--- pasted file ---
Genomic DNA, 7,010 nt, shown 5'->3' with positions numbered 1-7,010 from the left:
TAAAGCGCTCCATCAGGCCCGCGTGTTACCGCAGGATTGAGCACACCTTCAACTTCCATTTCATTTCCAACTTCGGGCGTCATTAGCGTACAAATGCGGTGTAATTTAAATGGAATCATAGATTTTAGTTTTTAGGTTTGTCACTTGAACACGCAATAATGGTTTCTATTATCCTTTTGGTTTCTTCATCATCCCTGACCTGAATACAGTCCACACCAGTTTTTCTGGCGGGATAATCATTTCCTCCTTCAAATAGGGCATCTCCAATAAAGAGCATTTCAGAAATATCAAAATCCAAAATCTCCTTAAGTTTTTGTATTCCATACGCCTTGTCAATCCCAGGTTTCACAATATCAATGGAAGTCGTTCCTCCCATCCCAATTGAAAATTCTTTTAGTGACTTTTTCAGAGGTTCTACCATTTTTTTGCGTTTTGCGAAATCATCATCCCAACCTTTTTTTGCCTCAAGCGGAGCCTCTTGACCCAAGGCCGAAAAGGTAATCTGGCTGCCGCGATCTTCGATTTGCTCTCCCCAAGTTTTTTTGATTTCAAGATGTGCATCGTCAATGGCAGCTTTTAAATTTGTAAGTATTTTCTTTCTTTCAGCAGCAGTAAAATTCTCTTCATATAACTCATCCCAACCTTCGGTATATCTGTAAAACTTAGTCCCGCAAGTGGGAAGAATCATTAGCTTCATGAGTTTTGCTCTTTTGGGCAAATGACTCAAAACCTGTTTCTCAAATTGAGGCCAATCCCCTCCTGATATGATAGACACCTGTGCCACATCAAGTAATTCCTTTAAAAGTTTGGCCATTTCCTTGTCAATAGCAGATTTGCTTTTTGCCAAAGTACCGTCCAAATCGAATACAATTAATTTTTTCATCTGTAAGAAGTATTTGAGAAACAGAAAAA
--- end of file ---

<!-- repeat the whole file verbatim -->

Genomic DNA, 7,010 nt, shown 5'->3' with positions numbered 1-7,010 from the left:
TAAAGCGCTCCATCAGGCCCGCGTGTTACCGCAGGATTGAGCACACCTTCAACTTCCATTTCATTTCCAACTTCGGGCGTCATTAGCGTACAAATGCGGTGTAATTTAAATGGAATCATAGATTTTAGTTTTTAGGTTTGTCACTTGAACACGCAATAATGGTTTCTATTATCCTTTTGGTTTCTTCATCATCCCTGACCTGAATACAGTCCACACCAGTTTTTCTGGCGGGATAATCATTTCCTCCTTCAAATAGGGCATCTCCAATAAAGAGCATTTCAGAAATATCAAAATCCAAAATCTCCTTAAGTTTTTGTATTCCATACGCCTTGTCAATCCCAGGTTTCACAATATCAATGGAAGTCGTTCCTCCCATCCCAATTGAAAATTCTTTTAGTGACTTTTTCAGAGGTTCTACCATTTTTTTGCGTTTTGCGAAATCATCATCCCAACCTTTTTTTGCCTCAAGCGGAGCCTCTTGACCCAAGGCCGAAAAGGTAATCTGGCTGCCGCGATCTTCGATTTGCTCTCCCCAAGTTTTTTTGATTTCAAGATGTGCATCGTCAATGGCAGCTTTTAAATTTGTAAGTATTTTCTTTCTTTCAGCAGCAGTAAAATTCTCTTCATATAACTCATCCCAACCTTCGGTATATCTGTAAAACTTAGTCCCGCAAGTGGGAAGAATCATTAGCTTCATGAGTTTTGCTCTTTTGGGCAAATGACTCAAAACCTGTTTCTCAAATTGAGGCCAATCCCCTCCTGATATGATAGACACCTGTGCCACATCAAGTAATTCCTTTAAAAGTTTGGCCATTTCCTTGTCAATAGCAGATTTGCTTTTTGCCAAAGTACCGTCCAAATCGAATACAATTAATTTTTTCATCTGTAAGAAGTATTTGAGAAACAGAAAAA